On the Cellular and Molecular Regulatory Transcriptional Mechanisms and Responsive Putative Pathways to Inflammatory Oxidative Stress Revisited: Current Immunological Breakthroughs and Views at a Glance
John J. Haddad.
Responses to oxidative stress are generally regulated by redox-responsive transcription factors (TFs). The
abrupt variation in the partial pressure of oxygen (pO2) constitutes a regulatory mechanism. Such TFs forming an integral
part of those putative pathways are hypoxia-inducible factor-1α(HIF)-1αand nuclear factor-κB (NF-κB), both are sufficiently
tuned to govern such a specific response. Reactive species are produced during this transition and the antioxidant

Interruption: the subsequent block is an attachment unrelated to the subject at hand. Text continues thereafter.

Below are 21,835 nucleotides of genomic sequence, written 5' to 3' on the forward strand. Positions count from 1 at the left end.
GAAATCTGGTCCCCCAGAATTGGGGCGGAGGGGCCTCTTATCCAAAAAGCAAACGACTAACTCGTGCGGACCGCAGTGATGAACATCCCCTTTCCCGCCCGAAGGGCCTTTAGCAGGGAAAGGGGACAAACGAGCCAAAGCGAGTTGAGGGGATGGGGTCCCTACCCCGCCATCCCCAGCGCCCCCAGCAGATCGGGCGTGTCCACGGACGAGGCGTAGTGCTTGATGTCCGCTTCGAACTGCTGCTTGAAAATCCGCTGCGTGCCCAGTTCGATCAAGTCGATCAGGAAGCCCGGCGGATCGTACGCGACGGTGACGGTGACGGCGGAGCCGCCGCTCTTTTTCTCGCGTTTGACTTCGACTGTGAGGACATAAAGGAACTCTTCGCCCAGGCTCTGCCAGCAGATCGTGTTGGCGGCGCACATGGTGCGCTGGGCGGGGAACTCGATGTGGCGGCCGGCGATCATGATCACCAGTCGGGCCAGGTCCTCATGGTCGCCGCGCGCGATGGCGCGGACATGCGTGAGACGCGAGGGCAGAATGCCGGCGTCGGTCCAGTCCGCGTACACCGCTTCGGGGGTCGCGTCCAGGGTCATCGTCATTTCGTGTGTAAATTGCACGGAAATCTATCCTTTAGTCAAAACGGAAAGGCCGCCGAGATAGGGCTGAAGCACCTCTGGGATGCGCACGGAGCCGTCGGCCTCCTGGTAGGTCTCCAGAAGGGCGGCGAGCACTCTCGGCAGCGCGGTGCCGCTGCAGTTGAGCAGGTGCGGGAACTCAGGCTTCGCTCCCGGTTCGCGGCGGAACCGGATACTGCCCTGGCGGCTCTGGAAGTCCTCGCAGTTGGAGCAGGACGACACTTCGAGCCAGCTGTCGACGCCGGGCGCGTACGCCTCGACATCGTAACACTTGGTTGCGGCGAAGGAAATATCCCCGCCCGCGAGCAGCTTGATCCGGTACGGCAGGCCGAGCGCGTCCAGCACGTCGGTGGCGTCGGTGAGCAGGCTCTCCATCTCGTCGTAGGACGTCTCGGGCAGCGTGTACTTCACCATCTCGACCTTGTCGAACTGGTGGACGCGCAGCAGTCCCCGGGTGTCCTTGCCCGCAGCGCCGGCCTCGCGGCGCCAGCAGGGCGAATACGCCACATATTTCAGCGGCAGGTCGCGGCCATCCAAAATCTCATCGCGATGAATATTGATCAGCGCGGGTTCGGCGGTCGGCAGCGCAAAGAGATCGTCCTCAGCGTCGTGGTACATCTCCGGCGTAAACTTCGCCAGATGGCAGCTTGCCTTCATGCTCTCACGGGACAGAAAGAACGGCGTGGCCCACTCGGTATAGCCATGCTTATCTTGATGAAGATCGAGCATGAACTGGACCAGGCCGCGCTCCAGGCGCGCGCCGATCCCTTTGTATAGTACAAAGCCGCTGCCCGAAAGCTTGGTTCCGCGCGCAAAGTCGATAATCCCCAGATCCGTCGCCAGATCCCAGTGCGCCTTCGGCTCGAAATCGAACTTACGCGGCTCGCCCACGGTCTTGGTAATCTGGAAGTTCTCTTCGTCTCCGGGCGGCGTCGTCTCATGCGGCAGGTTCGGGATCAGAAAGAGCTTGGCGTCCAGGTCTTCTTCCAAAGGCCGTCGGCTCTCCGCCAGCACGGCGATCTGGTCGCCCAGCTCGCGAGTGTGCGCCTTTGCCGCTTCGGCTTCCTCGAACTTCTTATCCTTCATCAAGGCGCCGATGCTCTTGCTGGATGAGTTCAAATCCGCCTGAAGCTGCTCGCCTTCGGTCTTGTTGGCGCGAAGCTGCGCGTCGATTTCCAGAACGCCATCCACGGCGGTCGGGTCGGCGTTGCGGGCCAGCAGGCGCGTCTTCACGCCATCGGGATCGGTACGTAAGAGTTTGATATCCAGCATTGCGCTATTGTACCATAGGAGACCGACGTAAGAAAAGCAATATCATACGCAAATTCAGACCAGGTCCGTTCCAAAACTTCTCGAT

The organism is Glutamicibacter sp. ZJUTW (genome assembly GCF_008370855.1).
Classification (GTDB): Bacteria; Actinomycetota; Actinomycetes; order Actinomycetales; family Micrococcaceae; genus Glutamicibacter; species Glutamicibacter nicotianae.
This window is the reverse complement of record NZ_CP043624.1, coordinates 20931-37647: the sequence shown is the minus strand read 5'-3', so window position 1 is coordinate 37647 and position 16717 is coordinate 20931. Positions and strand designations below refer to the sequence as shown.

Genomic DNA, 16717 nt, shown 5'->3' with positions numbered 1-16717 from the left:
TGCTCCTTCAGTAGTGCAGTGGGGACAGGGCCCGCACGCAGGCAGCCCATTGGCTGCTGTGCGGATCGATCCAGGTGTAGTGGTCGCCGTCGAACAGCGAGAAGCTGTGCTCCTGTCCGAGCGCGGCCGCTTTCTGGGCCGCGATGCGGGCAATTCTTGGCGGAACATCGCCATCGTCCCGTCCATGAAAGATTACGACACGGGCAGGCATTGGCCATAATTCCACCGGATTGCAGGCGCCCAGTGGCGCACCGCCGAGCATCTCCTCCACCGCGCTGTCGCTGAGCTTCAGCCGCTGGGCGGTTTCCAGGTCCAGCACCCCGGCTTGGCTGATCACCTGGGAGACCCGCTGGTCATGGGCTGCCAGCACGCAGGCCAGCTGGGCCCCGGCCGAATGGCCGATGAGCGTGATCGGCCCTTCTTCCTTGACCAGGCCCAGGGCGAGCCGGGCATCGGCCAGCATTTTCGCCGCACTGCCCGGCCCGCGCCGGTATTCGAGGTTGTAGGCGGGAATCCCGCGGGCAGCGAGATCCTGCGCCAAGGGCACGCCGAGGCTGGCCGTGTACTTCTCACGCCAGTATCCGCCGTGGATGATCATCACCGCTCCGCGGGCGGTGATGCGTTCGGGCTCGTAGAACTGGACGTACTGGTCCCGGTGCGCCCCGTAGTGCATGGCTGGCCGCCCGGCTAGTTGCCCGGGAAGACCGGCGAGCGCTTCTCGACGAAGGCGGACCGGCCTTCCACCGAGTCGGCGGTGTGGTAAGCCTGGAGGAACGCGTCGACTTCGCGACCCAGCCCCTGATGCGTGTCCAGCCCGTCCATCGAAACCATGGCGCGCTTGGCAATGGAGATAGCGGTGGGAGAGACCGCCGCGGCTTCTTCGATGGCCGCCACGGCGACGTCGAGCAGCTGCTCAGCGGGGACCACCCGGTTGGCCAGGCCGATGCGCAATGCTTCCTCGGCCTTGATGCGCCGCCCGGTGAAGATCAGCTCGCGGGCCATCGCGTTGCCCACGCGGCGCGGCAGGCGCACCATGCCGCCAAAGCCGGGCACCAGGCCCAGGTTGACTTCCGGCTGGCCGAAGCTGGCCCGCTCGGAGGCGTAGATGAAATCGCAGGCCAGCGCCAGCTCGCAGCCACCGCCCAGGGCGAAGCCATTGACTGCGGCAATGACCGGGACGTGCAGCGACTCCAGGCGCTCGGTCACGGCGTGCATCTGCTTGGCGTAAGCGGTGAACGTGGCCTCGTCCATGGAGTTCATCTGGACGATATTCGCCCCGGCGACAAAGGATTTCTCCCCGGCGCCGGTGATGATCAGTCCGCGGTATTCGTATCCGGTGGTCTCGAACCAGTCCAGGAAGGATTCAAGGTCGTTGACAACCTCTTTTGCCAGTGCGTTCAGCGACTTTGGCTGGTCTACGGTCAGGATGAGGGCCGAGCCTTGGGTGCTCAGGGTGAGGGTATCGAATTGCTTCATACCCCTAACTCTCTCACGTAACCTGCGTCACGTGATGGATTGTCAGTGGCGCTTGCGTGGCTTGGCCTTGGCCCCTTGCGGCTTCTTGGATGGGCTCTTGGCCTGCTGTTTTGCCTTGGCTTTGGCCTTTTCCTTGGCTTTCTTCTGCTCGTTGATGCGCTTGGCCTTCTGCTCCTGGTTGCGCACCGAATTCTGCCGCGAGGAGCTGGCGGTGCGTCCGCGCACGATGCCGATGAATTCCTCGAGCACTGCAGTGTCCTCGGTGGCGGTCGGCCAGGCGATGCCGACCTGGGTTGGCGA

defense system controls their production. Oxidative stress occurs when there is imbalance between the production and removal
of reactive species. Evidence exists showing that enhancement of the antioxidant defense system can reduce markers
of oxidative stress. Recognition of reactive species and redox-mediated modifications as signals may open up a field of
cell regulation via targeted control of TFs and hence can providea novel way of controlling diseases. This synopsis summates
the major cutting-edge research work in the field of oxidative stress, and surgically identifies common and unique
pathways involved with oxidative stress as means of regulatory elements governing TFs.
Keywords: Apoptosis, Anti-Inflammatory, Antioxidants, Cytokines, HIF-1, NF-κB, Oxidants, Oxidative stress, Oxyexcitation.
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